“When I came here, this was an ugly campus. After WWII there was a huge influx of students and they built some buildings on the cheap. But things were beginning to change,” Smith said.

“Chancellor Barbara Uehling (1978-1987) hired Jack Robinson as campus planner. He made three key recommendations that changed the face of this campus.”

Robinson recommended eliminating excessive surface parking in favor of aesthetic multi-story parking. He advised that new construction should look like it “belonged” in context with the rest of the campus. And finally, he suggested Uehling protect existing green space and add to it, if possible. All three recommendations were taken seriously and implemented with results that have contributed to the considerable aesthetic appeal of the MU campus.

In 1981, Uehling began advocating for a campus landscape makeover and in 1999, under then-Chancellor Richard Wallace, the MU campus was designated a botanic garden.

Smith couldn’t have been happier.

“The way this campus looks is the first message to taxpayers, parents, students and potential faculty and staff when they visit. Campus beautification sends all the right messages,” Smith said. “Perception is key.”

In support of gardens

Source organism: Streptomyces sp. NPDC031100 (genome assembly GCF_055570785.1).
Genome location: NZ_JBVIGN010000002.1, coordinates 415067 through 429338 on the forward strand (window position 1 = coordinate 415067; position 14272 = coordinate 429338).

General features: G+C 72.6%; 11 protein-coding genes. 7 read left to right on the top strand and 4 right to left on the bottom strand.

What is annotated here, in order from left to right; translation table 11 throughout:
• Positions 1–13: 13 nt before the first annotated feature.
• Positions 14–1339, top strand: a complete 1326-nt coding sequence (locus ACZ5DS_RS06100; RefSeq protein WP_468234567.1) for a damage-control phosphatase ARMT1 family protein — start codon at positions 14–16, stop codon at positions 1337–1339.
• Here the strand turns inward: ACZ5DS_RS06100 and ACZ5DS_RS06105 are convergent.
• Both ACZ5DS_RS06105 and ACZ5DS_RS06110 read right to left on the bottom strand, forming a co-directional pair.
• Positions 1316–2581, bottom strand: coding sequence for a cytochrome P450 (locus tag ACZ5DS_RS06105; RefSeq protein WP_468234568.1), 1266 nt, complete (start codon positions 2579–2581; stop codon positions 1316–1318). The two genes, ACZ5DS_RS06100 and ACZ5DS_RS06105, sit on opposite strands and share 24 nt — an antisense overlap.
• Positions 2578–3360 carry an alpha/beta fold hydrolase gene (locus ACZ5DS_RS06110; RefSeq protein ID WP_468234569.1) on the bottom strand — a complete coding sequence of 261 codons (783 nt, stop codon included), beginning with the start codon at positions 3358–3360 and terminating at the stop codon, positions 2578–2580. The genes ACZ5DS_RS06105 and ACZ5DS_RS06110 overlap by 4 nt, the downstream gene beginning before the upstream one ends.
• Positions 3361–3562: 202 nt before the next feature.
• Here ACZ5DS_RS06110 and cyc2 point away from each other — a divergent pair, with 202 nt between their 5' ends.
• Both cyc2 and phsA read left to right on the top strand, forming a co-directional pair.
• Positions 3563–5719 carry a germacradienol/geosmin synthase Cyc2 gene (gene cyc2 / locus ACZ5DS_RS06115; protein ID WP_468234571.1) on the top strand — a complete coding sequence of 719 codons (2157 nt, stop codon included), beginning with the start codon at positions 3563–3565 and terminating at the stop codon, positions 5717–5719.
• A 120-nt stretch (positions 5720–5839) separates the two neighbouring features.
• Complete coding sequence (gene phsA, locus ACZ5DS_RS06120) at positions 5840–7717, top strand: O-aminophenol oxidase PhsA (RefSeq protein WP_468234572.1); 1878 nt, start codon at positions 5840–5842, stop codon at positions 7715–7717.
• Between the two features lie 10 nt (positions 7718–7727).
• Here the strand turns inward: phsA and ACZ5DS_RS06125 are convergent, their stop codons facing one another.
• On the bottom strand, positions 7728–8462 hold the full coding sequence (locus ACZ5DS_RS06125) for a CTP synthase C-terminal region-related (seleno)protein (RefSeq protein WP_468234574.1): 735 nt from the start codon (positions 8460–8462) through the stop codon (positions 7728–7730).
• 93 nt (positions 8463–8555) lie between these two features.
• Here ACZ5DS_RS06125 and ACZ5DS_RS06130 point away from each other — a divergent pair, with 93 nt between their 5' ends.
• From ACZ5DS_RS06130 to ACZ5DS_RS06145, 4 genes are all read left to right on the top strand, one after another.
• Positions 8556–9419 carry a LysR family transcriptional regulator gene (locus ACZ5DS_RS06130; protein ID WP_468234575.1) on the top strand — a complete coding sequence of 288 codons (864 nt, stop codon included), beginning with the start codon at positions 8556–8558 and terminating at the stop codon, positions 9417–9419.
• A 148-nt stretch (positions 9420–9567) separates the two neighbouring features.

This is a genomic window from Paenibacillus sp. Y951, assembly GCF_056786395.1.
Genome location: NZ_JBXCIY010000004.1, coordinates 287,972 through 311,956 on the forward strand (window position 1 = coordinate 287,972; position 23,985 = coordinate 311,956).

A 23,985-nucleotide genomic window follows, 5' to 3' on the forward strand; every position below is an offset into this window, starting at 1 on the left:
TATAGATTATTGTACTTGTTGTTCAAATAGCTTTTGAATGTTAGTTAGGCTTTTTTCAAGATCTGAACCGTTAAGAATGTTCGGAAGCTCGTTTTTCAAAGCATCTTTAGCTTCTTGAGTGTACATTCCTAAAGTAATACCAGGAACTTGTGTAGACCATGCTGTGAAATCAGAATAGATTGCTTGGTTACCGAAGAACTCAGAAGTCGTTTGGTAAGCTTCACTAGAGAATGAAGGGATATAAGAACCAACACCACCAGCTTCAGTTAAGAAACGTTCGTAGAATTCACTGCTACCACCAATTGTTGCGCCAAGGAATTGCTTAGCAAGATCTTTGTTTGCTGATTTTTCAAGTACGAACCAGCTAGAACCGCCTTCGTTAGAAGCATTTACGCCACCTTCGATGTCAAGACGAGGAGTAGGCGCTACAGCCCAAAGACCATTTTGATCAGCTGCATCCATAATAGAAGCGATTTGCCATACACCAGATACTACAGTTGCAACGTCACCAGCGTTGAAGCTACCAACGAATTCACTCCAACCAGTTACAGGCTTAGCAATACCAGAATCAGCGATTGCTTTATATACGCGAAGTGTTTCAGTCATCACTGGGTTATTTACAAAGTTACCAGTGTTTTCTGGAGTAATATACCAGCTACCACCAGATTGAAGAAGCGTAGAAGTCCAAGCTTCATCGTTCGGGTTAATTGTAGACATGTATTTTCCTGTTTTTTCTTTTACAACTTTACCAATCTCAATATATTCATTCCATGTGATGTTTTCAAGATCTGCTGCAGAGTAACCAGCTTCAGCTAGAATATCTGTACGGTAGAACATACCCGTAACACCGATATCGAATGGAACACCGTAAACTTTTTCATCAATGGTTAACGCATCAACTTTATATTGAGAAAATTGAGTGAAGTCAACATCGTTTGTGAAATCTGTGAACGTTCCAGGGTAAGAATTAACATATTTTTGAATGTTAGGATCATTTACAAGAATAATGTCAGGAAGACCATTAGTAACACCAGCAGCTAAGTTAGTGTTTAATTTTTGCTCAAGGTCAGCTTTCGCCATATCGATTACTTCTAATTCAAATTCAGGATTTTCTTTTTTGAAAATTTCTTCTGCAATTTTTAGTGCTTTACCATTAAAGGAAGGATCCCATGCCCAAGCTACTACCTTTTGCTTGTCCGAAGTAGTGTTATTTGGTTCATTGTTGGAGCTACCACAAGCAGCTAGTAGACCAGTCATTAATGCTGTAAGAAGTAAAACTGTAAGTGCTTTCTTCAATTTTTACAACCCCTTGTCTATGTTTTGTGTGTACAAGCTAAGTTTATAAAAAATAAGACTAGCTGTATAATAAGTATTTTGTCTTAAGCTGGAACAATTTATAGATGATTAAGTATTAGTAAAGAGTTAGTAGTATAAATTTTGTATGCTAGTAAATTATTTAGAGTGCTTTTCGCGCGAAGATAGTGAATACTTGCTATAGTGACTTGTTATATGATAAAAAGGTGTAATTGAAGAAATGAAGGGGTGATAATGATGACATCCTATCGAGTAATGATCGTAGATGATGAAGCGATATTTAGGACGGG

Most days, Smith rises before his wife Carol to visit Columbia’s Activity and Recreation Center in order to stay in shape for the busy life he leads. In addition to volunteer work, civic functions and a little golf, weather permitting, Smith’s weekly activities include working in Carol’s flower gardens.

Though he insists that Carol is the mastermind behind the plantings, he holds an obvious appreciation for the beauty of the couple’s gardens.

“Our Japanese maples and blue spruces just sparkle,” he said of some favorites.

In addition to serving as “weeder and water boy” and doing “beetle watch” to detect the arrival and damage by Japanese beetles, Smith is delighted by his discovery that the needle-like leaves of their bald cypress tree makes an excellent winter mulch.

Smith also is very fond of the botanic garden that grew up right outside the window of his Jesse Hall office. He became a financial supporter of MUBG soon after his retirement and has made regular gifts ever since.

“Mizzou Botanic Garden would not be able to fulfill its mission in support of MU without friends like Gary and Carol Smith,” said Pete Millier, director of the garden.. “We are grateful for Gary’s recognition of the important role the gardens play in people’s relationships with the campus and for his endorsement of the work we are doing. It means a lot to me professionally and personally.”

Smith’s long view into the history of the University of Missouri’s flagship campus and a career spent at MU have inspired his certainty in the positive impact MUBG has played in nearly every aspect of campus life.

“The MU campus of today bears little resemblance to the campus I set foot on in the early 1960s,” Smith said. “Mizzou Botanic Garden has made a world of difference and I’m delighted to have had the opportunity to contribute to its continued success.”

Story by Jan-Wiese-Fales